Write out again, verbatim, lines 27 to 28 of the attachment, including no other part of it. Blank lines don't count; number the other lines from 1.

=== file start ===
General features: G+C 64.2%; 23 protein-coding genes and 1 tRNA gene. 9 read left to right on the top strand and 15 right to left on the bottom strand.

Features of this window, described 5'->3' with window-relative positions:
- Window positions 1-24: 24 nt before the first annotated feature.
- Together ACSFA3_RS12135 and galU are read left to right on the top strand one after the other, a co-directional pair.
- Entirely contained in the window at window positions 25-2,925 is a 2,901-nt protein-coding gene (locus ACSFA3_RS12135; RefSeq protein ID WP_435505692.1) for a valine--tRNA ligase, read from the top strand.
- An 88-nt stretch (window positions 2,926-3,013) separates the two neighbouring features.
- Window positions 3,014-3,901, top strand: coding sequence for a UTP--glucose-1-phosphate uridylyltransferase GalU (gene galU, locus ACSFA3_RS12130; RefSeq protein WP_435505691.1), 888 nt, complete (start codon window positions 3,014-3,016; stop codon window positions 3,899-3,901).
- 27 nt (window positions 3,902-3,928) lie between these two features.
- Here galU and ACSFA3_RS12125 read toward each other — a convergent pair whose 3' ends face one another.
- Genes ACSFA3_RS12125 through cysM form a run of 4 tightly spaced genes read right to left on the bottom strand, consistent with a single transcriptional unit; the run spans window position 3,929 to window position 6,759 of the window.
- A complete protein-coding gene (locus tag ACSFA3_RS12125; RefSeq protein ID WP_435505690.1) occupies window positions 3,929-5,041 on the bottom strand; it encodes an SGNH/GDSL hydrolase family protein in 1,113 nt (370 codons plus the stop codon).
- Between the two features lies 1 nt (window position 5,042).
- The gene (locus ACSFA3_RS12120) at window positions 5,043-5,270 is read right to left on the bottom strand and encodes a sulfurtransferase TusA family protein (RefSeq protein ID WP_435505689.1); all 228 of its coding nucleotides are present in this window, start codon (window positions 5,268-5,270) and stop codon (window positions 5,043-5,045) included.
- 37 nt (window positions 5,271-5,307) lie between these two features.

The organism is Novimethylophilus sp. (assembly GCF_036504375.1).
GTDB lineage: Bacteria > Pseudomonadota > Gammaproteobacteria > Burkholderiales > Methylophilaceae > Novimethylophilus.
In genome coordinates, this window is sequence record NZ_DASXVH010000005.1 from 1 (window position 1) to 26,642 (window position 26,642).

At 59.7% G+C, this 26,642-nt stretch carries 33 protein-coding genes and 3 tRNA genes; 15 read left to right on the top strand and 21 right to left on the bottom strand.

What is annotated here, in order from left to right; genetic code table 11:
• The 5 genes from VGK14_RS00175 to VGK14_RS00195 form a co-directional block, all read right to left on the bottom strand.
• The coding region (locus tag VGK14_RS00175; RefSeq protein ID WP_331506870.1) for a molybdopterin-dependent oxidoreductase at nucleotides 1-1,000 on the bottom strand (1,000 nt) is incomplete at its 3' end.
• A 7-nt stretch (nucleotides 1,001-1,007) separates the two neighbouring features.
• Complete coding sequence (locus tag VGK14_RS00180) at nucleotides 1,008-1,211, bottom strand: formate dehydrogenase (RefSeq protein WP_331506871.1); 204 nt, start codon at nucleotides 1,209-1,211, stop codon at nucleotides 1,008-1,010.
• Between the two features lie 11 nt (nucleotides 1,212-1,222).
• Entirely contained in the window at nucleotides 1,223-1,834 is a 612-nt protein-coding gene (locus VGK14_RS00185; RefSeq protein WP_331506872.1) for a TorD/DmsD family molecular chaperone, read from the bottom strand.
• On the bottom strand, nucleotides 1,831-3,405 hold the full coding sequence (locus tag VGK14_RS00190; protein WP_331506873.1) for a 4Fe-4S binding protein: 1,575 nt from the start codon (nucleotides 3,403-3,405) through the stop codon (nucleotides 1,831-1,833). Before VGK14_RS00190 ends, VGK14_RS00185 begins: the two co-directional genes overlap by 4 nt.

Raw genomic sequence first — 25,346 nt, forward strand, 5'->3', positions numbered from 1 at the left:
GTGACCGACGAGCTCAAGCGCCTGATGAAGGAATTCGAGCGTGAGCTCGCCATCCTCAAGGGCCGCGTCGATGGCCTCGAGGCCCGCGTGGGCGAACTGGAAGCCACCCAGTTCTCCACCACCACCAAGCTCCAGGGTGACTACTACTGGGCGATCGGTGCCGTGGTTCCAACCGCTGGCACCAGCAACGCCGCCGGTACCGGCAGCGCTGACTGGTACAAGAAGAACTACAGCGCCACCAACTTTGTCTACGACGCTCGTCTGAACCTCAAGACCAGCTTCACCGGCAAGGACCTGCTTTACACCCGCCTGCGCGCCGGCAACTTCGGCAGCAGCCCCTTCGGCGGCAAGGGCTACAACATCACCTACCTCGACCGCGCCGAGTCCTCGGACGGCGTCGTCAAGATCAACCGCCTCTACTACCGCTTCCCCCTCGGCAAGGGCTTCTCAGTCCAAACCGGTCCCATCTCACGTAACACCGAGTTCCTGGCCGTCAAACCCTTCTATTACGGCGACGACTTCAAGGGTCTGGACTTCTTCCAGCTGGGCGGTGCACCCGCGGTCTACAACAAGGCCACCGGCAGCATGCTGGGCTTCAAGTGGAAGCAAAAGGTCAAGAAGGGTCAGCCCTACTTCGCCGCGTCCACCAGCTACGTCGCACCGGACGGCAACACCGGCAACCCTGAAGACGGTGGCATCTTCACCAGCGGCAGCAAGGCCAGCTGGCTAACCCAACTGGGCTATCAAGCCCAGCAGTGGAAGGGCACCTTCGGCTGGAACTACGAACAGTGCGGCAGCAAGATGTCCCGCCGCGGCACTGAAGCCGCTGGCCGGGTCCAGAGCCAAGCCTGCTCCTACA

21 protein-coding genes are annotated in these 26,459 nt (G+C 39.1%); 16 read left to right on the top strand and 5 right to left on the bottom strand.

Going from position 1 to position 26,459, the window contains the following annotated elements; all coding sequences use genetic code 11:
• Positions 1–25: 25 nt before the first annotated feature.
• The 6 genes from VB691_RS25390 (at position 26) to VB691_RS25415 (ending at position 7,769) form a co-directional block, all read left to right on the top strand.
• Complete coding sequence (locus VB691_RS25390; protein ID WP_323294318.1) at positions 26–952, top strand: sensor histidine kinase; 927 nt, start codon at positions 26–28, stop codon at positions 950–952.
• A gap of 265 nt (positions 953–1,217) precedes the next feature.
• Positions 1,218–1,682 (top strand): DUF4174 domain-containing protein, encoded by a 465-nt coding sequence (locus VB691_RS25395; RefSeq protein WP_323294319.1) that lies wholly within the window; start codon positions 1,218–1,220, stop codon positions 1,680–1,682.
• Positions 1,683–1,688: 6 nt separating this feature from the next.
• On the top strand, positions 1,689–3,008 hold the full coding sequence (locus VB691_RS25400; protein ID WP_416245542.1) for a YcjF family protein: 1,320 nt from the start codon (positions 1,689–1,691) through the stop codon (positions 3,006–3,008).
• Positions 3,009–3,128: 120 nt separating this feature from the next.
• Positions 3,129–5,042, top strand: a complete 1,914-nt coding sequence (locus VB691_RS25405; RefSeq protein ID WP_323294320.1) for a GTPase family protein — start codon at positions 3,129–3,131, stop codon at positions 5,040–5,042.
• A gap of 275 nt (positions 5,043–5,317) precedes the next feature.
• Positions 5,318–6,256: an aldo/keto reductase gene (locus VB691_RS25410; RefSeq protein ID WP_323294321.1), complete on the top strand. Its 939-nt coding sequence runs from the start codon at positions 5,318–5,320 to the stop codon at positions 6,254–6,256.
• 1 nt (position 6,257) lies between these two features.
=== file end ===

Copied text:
Raw genomic sequence first — 25,346 nt, forward strand, 5'->3', positions numbered from 1 at the left:
GTGACCGACGAGCTCAAGCGCCTGATGAAGGAATTCGAGCGTGAGCTCGCCATCCTCAAGGGCCGCGTCGATGGCCTCGAGGCCCGCGTGGGCGAACTGGAAGCCACCCAGTTCTCCACCACCACCAAGCTCCAGGGTGACTACTACTGGGCGATCGGTGCCGTGGTTCCAACCGCTGGCACCAGCAACGCCGCCGGTACCGGCAGCGCTGACTGGTACAAGAAGAACTACAGCGCCACCAACTTTGTCTACGACGCTCGTCTGAACCTCAAGACCAGCTTCACCGGCAAGGACCTGCTTTACACCCGCCTGCGCGCCGGCAACTTCGGCAGCAGCCCCTTCGGCGGCAAGGGCTACAACATCACCTACCTCGACCGCGCCGAGTCCTCGGACGGCGTCGTCAAGATCAACCGCCTCTACTACCGCTTCCCCCTCGGCAAGGGCTTCTCAGTCCAAACCGGTCCCATCTCACGTAACACCGAGTTCCTGGCCGTCAAACCCTTCTATTACGGCGACGACTTCAAGGGTCTGGACTTCTTCCAGCTGGGCGGTGCACCCGCGGTCTACAACAAGGCCACCGGCAGCATGCTGGGCTTCAAGTGGAAGCAAAAGGTCAAGAAGGGTCAGCCCTACTTCGCCGCGTCCACCAGCTACGTCGCACCGGACGGCAACACCGGCAACCCTGAAGACGGTGGCATCTTCACCAGCGGCAGCAAGGCCAGCTGGCTAACCCAACTGGGCTATCAAGCCCAGCAGTGGAAGGGCACCTTCGGCTGGAACTACGAACAGTGCGGCAGCAAGATGTCCCGCCGCGGCACTGAAGCCGCTGGCCGGGTCCAGAGCCAAGCCTGCTCCTACA